Tuesday marks the third year RH has partnered with the Poetry Foundation in combining words with music. We have had a history together of what I might call “experimental collaborations.” For the last two years, the Poetry Foundation commissioned poets to write for J.S. Bach’s Two Part Inventions and Three Part Inventions for keyboard. This year, the Poetry Foundation’s Stephen Young and I have created another interplay of disciplines: talented young people (all winners in the Chicago region of the Poetry Out Loud national recitation contest) reciting poems of their choice, and world-renowned clarinetist and veteran artist Larry Combs improvising music to their words.

What to listen for? You will hear a “single word” strung together with other “single words” to make a poem, create a feeling, an experience, a mantra. And, you will hear a “single note,” gradually added to other “single notes” to form “music” – a feeling, experience or statement in sound. Together, they will enhance each other and take the individual experience to another level of richness and depth.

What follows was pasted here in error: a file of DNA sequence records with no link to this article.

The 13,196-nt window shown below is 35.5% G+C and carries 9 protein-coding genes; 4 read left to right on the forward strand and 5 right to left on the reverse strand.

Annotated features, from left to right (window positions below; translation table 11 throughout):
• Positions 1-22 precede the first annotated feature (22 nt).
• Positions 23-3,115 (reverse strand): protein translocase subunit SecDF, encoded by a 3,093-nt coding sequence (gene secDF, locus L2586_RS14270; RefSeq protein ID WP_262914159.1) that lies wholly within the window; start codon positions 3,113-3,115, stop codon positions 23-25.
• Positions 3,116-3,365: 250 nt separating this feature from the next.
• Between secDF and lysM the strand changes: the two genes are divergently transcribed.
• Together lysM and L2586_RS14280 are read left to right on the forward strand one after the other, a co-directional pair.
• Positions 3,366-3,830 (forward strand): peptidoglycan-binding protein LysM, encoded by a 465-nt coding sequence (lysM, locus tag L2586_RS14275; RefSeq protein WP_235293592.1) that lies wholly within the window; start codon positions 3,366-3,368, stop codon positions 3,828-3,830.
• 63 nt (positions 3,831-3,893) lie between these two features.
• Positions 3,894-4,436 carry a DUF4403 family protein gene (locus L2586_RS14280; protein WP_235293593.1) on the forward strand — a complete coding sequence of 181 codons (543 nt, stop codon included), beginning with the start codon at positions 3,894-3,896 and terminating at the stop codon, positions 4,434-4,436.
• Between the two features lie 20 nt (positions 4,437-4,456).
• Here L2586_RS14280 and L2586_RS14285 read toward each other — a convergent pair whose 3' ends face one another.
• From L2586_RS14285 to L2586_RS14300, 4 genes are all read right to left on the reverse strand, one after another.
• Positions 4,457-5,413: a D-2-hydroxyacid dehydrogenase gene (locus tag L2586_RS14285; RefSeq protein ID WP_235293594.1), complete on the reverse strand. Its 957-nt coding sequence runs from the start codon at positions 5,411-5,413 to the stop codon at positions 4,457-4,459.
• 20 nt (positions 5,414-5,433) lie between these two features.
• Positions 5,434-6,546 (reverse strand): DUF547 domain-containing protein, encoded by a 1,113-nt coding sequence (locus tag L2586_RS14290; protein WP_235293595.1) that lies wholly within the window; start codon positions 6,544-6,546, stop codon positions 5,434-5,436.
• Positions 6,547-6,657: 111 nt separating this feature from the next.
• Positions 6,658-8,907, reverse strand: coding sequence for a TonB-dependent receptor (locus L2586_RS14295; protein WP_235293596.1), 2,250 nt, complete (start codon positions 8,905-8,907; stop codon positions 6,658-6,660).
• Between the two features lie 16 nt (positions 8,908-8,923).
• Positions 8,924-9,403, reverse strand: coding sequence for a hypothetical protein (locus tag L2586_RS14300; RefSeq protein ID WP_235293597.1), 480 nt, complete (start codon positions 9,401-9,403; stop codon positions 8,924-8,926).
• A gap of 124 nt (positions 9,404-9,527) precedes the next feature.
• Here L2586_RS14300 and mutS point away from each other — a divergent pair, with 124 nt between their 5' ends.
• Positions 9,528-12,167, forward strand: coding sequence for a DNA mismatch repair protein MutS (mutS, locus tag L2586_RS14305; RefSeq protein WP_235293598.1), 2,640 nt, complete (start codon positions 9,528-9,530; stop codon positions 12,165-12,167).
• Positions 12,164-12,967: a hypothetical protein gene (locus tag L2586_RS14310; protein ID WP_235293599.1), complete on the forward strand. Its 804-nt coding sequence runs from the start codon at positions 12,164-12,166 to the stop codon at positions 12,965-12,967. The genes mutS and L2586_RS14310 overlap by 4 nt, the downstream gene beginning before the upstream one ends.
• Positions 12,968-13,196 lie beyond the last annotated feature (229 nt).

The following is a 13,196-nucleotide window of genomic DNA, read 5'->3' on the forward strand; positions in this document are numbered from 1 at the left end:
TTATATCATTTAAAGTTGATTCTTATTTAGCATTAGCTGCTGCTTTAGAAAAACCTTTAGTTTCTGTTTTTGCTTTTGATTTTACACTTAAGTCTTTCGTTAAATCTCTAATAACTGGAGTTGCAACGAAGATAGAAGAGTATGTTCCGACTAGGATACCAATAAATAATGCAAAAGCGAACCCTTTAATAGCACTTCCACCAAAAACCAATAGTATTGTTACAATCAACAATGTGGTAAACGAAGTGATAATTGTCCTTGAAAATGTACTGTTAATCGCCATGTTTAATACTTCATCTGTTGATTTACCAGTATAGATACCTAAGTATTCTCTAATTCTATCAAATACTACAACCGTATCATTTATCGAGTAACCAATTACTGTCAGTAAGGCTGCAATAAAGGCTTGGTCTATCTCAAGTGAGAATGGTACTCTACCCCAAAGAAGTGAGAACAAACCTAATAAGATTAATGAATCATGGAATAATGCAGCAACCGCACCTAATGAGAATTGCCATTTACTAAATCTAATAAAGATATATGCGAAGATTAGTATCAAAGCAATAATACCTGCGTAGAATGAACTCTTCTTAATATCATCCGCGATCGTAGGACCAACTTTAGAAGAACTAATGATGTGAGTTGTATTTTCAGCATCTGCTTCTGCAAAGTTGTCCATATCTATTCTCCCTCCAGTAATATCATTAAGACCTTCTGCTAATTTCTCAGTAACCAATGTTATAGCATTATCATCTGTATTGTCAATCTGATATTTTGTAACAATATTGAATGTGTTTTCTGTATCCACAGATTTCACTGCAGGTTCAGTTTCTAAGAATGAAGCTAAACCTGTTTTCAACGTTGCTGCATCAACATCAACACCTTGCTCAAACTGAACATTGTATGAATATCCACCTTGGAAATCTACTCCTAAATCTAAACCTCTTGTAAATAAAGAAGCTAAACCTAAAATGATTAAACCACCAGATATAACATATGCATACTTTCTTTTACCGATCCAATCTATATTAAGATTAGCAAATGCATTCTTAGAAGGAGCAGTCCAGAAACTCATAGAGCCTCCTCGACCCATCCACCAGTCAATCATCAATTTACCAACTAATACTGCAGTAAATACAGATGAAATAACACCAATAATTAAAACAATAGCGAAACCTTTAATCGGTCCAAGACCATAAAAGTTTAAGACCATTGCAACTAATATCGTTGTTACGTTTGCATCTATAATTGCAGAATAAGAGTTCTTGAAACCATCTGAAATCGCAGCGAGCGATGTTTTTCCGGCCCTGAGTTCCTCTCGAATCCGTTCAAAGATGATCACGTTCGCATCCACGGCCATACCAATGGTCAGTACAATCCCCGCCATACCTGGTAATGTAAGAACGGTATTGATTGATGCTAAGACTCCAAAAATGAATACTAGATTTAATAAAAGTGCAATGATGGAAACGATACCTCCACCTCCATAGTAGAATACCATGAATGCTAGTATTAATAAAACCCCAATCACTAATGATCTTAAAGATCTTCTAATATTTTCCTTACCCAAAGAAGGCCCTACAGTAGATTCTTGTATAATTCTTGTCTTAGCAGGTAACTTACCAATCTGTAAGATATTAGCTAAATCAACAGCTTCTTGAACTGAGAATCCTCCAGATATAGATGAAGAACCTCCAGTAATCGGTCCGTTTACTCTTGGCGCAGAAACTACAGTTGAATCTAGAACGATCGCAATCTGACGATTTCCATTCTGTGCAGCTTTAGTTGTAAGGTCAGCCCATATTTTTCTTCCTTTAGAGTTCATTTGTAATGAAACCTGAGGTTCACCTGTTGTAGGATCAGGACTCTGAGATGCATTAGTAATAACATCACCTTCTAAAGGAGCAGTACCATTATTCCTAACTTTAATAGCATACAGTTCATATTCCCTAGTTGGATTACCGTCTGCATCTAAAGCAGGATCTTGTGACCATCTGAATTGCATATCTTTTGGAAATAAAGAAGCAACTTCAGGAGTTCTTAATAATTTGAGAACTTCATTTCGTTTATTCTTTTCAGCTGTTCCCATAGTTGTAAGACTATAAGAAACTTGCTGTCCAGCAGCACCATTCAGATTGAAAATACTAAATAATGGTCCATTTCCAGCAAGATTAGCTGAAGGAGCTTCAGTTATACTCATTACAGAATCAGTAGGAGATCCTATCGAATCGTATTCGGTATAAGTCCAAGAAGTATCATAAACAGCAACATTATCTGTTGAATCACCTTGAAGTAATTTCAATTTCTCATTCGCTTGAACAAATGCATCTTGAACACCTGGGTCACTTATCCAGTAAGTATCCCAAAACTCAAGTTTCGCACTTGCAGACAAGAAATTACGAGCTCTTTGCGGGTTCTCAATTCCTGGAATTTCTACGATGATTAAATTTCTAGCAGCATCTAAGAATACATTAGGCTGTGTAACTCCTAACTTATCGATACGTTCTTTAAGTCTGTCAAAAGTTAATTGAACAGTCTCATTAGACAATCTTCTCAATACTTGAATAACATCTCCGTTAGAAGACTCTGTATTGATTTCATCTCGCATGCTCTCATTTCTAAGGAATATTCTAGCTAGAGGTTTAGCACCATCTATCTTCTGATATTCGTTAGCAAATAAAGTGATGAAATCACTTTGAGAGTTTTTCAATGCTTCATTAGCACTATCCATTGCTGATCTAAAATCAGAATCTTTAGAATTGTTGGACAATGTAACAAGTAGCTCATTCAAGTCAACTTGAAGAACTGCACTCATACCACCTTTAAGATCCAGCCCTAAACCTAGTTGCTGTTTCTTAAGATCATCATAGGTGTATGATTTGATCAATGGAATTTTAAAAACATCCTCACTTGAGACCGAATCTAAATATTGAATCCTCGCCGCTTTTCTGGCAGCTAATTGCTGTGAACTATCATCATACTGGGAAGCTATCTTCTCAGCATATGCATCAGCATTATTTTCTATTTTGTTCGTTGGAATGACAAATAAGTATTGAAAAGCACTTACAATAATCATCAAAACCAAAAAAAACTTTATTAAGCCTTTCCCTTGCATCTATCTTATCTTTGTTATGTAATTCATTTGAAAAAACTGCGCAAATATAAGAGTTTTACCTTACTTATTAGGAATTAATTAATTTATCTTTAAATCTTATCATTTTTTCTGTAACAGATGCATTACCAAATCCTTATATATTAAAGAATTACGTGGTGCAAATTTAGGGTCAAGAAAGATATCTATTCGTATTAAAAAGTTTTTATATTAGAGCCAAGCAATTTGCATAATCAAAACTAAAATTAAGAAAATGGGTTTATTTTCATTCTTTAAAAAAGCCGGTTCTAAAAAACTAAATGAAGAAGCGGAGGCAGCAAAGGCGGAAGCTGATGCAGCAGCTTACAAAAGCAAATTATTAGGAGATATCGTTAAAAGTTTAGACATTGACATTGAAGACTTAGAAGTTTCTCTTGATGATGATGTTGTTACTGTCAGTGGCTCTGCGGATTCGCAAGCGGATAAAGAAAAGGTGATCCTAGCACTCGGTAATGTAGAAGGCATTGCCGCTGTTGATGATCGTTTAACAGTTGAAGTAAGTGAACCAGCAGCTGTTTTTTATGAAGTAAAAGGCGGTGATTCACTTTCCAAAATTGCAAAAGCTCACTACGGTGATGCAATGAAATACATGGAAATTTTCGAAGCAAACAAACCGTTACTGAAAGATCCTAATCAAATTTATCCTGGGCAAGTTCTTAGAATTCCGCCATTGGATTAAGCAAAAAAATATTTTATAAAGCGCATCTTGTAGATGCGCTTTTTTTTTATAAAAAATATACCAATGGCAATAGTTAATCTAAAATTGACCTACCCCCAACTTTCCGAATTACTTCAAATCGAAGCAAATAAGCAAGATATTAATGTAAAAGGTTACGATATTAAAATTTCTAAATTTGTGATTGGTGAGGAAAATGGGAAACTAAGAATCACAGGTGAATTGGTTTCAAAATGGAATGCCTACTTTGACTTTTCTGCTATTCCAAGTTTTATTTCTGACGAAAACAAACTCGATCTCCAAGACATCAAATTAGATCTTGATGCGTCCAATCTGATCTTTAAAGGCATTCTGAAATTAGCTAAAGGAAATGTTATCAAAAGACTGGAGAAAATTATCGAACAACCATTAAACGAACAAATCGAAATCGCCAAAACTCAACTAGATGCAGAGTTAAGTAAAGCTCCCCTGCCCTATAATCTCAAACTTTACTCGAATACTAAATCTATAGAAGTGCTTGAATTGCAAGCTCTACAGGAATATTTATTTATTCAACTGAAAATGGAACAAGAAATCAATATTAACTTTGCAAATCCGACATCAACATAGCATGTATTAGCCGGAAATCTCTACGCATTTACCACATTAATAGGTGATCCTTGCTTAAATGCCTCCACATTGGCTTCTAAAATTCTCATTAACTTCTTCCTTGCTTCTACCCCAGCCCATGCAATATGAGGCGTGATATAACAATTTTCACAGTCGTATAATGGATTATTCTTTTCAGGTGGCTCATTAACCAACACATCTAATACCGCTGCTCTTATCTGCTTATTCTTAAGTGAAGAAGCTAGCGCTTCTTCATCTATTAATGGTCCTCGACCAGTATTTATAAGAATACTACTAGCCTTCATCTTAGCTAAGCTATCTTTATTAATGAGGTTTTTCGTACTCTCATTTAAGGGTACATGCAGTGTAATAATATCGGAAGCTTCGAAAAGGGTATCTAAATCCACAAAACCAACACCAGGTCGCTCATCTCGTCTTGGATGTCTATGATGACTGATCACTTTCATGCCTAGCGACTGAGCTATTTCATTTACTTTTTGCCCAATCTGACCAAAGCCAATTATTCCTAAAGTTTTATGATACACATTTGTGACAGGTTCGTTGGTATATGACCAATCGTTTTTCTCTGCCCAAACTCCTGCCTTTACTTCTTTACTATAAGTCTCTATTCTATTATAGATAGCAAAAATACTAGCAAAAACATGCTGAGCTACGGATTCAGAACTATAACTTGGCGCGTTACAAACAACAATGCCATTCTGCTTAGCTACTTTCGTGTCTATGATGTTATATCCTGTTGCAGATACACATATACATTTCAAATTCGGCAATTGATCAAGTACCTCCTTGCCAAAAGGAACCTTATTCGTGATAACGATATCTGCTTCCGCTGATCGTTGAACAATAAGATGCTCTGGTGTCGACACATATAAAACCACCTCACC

I am delighted to welcome these multi-talented and dynamic students to Rush Hour. Larry Combs and I have collaborated on a wide variety of projects over the last twenty-five years. He is a remarkably versatile artist, at home equally on the symphony stage, in chamber music performances and with jazz groups. Not surprisingly, he welcomed the challenge of today’s new direction in RH’s “words-and-music” offerings. Here’s what he had to say about it:

“The program of poetry for RH will be a new experience for me, not that I haven’t improvised, as in the jazz sense, but in matching totally improvised music to the spoken word. I would emphasize that this is not jazz, although it could take on a jazz-like flavor. It will be a big challenge!”

We hope you enjoy the exchange of ideas offered in this year’s partnership.

– Deborah Sobol

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